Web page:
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Strategies: Netiquette

Darren Sudlow —

Netiquette is the term used to refer to etiquette, or rules of acceptable behavior, on the Internet.

When preparing students to learn, teachers in regular classrooms frequently communicate expectations such as rules for the classroom, how and when assignments are to be completed and turned in, and appropriate ways of interacting, such as raising your hand to talk. Online teachers also have to
establish the cultures of their online classrooms. One of the keys to creating the desired learning environment is to use online tools in ways that foster your unique classroom culture and climate. 

Netiquette is the term used to refer to etiquette, or rules of acceptable behavior, on the Internet. The practice of netiquette should extend to email, chat, and discussion boards and even into the synchronous environment. As an online teacher, you should educate yourself and your students about using good manners on the Internet.

One of benefits of using the Internet for learning is being able to use social and peer-based interactions to promote powerful and deep learning. Teens, especially, can crave interaction with their peers. Online teachers can draw on this natural desire and tendency by providing a classroom climate, expectations,and norms that allow learners to interact and collaborate in positive ways while simultaneously supporting their learning (Dawley, 2007).

The key elements of netiquette are similar to the behaviors you would expect in any well-managed classroom. Virginia Shea (1994), author of the classic book Netiquette, outlined 10 easy-to-remember rules for online communications that are still applicable today (pp. 32–45 ):

  1. Remember the human. Never forget that your email, discussion post, or feedback is being read by someone who has feelings and that those feelings can get hurt. Never post anything online that you would not say to someone’s face.
  2. Follow the same standards of behavior online that you follow in real life . Put simply, be ethical and do not break the law. Two examples for consideration are laws about privacy and copyright.
  3. Know where you are in cyberspace. Netiquette varies from domain to domain. For example, the use of Internet lingo or acronyms in an online game may be unacceptable in an instructional discussion forum. If you are unsure, spend some time “lurking” in a particular domain to get a better understanding of acceptable behaviors.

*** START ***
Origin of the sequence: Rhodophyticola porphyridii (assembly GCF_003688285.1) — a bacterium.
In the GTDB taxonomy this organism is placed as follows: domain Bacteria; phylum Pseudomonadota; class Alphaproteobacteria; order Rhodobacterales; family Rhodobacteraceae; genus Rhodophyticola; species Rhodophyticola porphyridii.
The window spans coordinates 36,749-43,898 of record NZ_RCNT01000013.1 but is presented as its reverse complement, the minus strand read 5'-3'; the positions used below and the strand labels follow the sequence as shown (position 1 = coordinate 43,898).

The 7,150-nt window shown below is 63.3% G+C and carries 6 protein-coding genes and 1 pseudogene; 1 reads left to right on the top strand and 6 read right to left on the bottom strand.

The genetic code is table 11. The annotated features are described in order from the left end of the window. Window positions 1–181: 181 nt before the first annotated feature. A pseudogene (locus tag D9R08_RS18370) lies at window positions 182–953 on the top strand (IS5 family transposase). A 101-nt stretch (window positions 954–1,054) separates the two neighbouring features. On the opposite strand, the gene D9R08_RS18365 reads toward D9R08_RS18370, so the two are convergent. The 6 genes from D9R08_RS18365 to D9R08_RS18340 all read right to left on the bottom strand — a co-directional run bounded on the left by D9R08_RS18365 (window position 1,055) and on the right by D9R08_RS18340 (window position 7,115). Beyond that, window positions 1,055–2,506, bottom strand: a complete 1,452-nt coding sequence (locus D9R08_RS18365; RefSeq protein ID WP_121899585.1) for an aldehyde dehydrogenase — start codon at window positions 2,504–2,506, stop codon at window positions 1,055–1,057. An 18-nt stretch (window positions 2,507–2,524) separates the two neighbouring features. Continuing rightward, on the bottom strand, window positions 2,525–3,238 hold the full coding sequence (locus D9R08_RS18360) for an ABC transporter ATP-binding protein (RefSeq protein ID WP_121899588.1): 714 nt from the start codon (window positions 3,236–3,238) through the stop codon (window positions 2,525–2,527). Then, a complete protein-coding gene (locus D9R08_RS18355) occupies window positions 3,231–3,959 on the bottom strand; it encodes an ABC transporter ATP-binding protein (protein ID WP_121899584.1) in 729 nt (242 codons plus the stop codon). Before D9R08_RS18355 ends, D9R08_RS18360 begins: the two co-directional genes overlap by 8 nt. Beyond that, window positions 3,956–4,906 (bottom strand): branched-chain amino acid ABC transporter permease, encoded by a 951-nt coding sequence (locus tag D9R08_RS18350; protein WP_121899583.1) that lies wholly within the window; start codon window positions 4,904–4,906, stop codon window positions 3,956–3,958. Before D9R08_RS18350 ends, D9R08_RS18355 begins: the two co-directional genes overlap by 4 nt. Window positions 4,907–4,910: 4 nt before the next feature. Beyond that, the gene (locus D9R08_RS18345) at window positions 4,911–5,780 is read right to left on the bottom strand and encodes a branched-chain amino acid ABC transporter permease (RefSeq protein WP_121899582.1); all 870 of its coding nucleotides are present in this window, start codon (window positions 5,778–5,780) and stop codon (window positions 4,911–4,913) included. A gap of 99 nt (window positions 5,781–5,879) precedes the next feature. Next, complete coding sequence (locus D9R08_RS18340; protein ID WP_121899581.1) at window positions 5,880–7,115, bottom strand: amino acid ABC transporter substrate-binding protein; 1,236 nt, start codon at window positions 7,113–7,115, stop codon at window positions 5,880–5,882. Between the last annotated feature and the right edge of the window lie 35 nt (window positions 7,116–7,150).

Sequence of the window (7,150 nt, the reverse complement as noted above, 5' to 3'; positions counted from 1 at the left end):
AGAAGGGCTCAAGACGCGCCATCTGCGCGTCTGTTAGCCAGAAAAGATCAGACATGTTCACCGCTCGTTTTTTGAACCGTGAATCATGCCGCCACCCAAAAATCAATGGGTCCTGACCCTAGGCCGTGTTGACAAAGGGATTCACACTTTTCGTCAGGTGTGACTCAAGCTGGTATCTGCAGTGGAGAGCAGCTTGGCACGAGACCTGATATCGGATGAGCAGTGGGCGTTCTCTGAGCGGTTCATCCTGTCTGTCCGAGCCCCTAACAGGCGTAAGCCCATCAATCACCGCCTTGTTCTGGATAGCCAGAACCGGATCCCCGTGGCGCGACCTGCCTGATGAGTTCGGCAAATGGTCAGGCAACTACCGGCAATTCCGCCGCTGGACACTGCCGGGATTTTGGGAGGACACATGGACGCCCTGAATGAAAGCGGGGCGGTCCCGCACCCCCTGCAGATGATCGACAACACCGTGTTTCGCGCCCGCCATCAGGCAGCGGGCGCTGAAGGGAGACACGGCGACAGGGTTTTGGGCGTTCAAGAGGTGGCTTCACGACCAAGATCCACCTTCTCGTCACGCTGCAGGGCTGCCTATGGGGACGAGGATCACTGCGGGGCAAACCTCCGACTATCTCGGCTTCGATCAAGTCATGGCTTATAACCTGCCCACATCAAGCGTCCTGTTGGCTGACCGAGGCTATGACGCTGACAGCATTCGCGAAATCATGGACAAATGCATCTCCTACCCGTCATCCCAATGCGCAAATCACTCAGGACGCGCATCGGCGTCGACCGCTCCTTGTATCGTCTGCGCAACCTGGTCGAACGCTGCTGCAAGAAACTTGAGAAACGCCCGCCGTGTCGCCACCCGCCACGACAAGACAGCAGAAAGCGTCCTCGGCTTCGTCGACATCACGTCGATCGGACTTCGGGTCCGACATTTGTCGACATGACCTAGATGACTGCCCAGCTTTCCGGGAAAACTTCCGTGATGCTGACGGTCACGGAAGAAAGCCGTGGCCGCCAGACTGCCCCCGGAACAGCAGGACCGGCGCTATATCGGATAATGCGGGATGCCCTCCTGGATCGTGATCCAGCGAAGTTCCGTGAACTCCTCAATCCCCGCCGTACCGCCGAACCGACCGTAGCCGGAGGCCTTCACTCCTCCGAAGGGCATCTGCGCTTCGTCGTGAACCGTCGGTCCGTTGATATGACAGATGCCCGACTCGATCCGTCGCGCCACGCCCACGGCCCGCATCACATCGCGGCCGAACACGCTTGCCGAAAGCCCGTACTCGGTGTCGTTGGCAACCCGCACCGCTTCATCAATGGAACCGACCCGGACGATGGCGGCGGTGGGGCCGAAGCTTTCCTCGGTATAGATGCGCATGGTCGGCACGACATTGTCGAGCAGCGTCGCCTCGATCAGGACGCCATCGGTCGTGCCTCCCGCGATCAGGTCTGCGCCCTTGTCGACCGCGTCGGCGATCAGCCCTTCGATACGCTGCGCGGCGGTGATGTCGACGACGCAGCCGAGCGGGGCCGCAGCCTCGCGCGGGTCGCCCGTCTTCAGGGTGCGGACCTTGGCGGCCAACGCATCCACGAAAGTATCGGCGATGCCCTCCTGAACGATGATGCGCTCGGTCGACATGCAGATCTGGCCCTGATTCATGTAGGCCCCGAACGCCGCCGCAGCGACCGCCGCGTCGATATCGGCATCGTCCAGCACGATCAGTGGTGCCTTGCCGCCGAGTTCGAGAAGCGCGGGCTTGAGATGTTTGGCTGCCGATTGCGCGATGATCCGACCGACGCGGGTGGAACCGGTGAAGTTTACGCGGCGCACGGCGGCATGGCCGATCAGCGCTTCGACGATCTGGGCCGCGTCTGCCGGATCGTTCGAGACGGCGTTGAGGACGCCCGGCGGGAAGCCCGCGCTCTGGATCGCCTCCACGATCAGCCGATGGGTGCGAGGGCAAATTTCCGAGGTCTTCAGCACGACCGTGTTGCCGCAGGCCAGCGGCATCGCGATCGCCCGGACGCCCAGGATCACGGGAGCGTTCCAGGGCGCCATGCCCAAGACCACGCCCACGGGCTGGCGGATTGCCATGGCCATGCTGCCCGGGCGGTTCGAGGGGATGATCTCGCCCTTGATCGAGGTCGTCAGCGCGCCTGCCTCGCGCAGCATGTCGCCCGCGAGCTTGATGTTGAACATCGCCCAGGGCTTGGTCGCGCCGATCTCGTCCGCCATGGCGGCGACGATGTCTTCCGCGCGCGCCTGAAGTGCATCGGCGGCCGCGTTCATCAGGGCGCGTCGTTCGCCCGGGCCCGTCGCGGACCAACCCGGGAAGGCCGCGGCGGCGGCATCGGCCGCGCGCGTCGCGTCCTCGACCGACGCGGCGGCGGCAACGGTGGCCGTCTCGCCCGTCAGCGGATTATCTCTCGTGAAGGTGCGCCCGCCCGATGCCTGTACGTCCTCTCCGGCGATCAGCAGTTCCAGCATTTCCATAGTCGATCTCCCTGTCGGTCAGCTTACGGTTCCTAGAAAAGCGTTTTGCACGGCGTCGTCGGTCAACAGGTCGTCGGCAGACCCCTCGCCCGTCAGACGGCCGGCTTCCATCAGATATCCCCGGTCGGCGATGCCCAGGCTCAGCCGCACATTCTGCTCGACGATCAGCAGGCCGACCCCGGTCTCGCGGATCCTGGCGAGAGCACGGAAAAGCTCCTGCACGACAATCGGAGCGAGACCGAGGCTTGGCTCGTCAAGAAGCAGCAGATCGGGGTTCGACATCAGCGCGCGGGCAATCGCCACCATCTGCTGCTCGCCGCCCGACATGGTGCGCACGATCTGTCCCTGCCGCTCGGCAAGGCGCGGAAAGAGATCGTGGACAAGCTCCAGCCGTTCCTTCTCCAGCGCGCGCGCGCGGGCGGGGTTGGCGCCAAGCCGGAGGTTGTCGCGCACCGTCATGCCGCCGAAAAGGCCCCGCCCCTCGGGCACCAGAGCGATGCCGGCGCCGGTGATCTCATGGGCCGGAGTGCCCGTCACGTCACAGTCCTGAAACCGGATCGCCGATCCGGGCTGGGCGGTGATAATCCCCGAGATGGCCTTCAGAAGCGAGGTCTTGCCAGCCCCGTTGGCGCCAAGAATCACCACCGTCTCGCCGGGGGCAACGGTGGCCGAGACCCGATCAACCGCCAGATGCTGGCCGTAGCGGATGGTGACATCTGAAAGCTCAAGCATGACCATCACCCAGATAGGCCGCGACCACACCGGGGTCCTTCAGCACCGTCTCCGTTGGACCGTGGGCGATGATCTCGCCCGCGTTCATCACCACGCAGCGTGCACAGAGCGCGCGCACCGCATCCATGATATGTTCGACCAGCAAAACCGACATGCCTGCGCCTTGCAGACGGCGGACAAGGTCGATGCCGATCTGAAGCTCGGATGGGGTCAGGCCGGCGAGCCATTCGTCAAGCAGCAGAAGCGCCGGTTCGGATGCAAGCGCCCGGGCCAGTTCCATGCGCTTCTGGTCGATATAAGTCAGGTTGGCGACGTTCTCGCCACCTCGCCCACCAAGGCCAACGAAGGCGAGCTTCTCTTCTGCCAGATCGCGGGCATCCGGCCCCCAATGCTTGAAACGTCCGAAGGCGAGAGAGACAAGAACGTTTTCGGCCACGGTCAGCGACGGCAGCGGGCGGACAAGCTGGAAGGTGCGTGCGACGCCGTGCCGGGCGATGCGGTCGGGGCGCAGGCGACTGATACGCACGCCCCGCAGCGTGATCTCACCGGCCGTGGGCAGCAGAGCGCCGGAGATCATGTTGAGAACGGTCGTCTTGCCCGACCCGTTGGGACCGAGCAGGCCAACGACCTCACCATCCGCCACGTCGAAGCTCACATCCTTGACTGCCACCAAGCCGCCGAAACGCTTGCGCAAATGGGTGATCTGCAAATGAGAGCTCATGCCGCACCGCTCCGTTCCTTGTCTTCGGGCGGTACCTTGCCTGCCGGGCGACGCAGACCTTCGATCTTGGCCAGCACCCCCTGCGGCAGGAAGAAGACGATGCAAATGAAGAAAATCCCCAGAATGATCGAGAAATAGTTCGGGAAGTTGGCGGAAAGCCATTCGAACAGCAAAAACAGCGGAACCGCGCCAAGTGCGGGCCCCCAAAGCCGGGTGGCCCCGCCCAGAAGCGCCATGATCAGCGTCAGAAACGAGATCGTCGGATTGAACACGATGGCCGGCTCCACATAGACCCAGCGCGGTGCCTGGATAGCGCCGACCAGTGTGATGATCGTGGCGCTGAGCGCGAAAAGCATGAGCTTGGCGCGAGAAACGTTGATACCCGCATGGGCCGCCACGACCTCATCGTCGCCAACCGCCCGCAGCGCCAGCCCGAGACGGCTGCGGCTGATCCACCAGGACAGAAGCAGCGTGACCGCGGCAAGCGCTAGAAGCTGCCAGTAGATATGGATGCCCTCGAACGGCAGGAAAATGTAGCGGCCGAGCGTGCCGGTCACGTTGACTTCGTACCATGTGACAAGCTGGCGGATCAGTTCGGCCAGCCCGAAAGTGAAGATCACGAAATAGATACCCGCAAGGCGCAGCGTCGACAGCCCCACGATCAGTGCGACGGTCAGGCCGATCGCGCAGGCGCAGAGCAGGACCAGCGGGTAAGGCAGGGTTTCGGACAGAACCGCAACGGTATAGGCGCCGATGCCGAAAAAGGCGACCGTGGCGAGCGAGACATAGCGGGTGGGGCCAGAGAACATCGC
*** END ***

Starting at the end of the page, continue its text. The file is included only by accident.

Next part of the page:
4. Respect other people’s time and bandwidth. The Internet does not revolve around you. You may be operating in emergency mode, but do not expect others to feel the same way or to respond immediately to your requests. The same general guideline also applies to discussion forums and other activities in online classrooms. There is life outside the classroom, and you shouldrespect the boundaries of participants. Be reasonable in your expectations of timeliness, in your approach to copying others on communications, and in how you provide attachments.
  5. Make yourself look good online. You will be judged by your writing, so make sure you write well. Know what you are talking about and make sense when doing so. Also, be pleasant and polite, and do not use offensive language.
  6. Share expert knowledge. The participatory Web is an amazing place, because everyone gets to have a say in something. Share what you know with others.
  7. Help diffuse highly charged emotional situations that may include derogatory comments ( flaming ). Netiquette forbids the perpetuation of flame wars. Remember that capitalizing every letter in a word constitutes shouting and so should be avoided.
  8. Respect other people’s privacy. Private communications should remain private. Today, this applies to texts on mobile devices, as well as email communications and private chat discussions.
  9. Do not abuse your power. Some people are experts at using various technologies or hold positions of power (e.g., technical support personnel, IT administrators). Do not take advantage of others who are not as well versed in these areas.
  10. Be forgiving of other people’s mistakes. Be kind when you see spelling errors, absurd questions, and unnecessarily long answers. Give everyone the benefit of the doubt, and think twice before calling out errors or responding negatively with feedback. If you do inform someone of a mistake, do it privately.